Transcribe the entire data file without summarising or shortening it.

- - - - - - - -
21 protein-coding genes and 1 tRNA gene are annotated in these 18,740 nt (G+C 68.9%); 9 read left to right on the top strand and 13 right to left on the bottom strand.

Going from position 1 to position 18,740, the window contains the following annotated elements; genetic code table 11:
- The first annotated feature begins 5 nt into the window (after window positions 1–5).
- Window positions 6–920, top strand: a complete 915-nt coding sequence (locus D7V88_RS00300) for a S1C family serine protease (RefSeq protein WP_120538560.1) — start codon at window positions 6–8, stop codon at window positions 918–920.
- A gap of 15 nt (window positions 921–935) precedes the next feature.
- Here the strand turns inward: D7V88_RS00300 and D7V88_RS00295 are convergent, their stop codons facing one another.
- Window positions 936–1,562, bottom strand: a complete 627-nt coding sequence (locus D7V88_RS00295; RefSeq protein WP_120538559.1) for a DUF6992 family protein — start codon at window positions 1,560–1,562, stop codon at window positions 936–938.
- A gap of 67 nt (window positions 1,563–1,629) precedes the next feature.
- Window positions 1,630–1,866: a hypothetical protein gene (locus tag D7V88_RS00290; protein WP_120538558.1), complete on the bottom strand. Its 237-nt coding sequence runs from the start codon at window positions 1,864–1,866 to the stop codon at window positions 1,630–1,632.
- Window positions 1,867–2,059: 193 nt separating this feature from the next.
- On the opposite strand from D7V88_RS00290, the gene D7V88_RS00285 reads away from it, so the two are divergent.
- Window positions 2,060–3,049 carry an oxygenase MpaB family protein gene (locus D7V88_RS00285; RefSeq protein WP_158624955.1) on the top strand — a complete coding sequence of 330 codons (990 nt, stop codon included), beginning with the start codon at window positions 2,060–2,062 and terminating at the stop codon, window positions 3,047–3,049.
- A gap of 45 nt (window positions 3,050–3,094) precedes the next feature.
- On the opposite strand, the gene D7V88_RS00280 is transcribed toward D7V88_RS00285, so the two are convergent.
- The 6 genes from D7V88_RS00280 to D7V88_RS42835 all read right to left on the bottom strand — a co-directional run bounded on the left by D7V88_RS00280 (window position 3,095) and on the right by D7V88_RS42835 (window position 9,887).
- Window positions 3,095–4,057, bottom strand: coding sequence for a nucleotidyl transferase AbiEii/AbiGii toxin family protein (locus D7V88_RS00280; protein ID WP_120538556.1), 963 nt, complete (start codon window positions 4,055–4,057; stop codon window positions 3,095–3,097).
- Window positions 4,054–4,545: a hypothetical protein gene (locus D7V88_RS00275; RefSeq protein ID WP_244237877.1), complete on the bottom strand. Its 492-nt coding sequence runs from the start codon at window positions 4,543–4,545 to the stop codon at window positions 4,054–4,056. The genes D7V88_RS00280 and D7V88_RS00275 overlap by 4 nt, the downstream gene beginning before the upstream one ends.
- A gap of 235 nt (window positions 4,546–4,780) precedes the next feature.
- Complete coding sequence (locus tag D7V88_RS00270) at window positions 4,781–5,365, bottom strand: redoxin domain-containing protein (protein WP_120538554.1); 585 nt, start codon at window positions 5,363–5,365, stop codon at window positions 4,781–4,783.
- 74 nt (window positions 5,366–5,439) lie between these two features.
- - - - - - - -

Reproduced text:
21 protein-coding genes and 1 tRNA gene are annotated in these 18,740 nt (G+C 68.9%); 9 read left to right on the top strand and 13 right to left on the bottom strand.

Going from position 1 to position 18,740, the window contains the following annotated elements; genetic code table 11:
- The first annotated feature begins 5 nt into the window (after window positions 1–5).
- Window positions 6–920, top strand: a complete 915-nt coding sequence (locus D7V88_RS00300) for a S1C family serine protease (RefSeq protein WP_120538560.1) — start codon at window positions 6–8, stop codon at window positions 918–920.
- A gap of 15 nt (window positions 921–935) precedes the next feature.
- Here the strand turns inward: D7V88_RS00300 and D7V88_RS00295 are convergent, their stop codons facing one another.
- Window positions 936–1,562, bottom strand: a complete 627-nt coding sequence (locus D7V88_RS00295; RefSeq protein WP_120538559.1) for a DUF6992 family protein — start codon at window positions 1,560–1,562, stop codon at window positions 936–938.
- A gap of 67 nt (window positions 1,563–1,629) precedes the next feature.
- Window positions 1,630–1,866: a hypothetical protein gene (locus tag D7V88_RS00290; protein WP_120538558.1), complete on the bottom strand. Its 237-nt coding sequence runs from the start codon at window positions 1,864–1,866 to the stop codon at window positions 1,630–1,632.
- Window positions 1,867–2,059: 193 nt separating this feature from the next.
- On the opposite strand from D7V88_RS00290, the gene D7V88_RS00285 reads away from it, so the two are divergent.
- Window positions 2,060–3,049 carry an oxygenase MpaB family protein gene (locus D7V88_RS00285; RefSeq protein WP_158624955.1) on the top strand — a complete coding sequence of 330 codons (990 nt, stop codon included), beginning with the start codon at window positions 2,060–2,062 and terminating at the stop codon, window positions 3,047–3,049.
- A gap of 45 nt (window positions 3,050–3,094) precedes the next feature.
- On the opposite strand, the gene D7V88_RS00280 is transcribed toward D7V88_RS00285, so the two are convergent.
- The 6 genes from D7V88_RS00280 to D7V88_RS42835 all read right to left on the bottom strand — a co-directional run bounded on the left by D7V88_RS00280 (window position 3,095) and on the right by D7V88_RS42835 (window position 9,887).
- Window positions 3,095–4,057, bottom strand: coding sequence for a nucleotidyl transferase AbiEii/AbiGii toxin family protein (locus D7V88_RS00280; protein ID WP_120538556.1), 963 nt, complete (start codon window positions 4,055–4,057; stop codon window positions 3,095–3,097).
- Window positions 4,054–4,545: a hypothetical protein gene (locus D7V88_RS00275; RefSeq protein ID WP_244237877.1), complete on the bottom strand. Its 492-nt coding sequence runs from the start codon at window positions 4,543–4,545 to the stop codon at window positions 4,054–4,056. The genes D7V88_RS00280 and D7V88_RS00275 overlap by 4 nt, the downstream gene beginning before the upstream one ends.
- A gap of 235 nt (window positions 4,546–4,780) precedes the next feature.
- Complete coding sequence (locus tag D7V88_RS00270) at window positions 4,781–5,365, bottom strand: redoxin domain-containing protein (protein WP_120538554.1); 585 nt, start codon at window positions 5,363–5,365, stop codon at window positions 4,781–4,783.
- 74 nt (window positions 5,366–5,439) lie between these two features.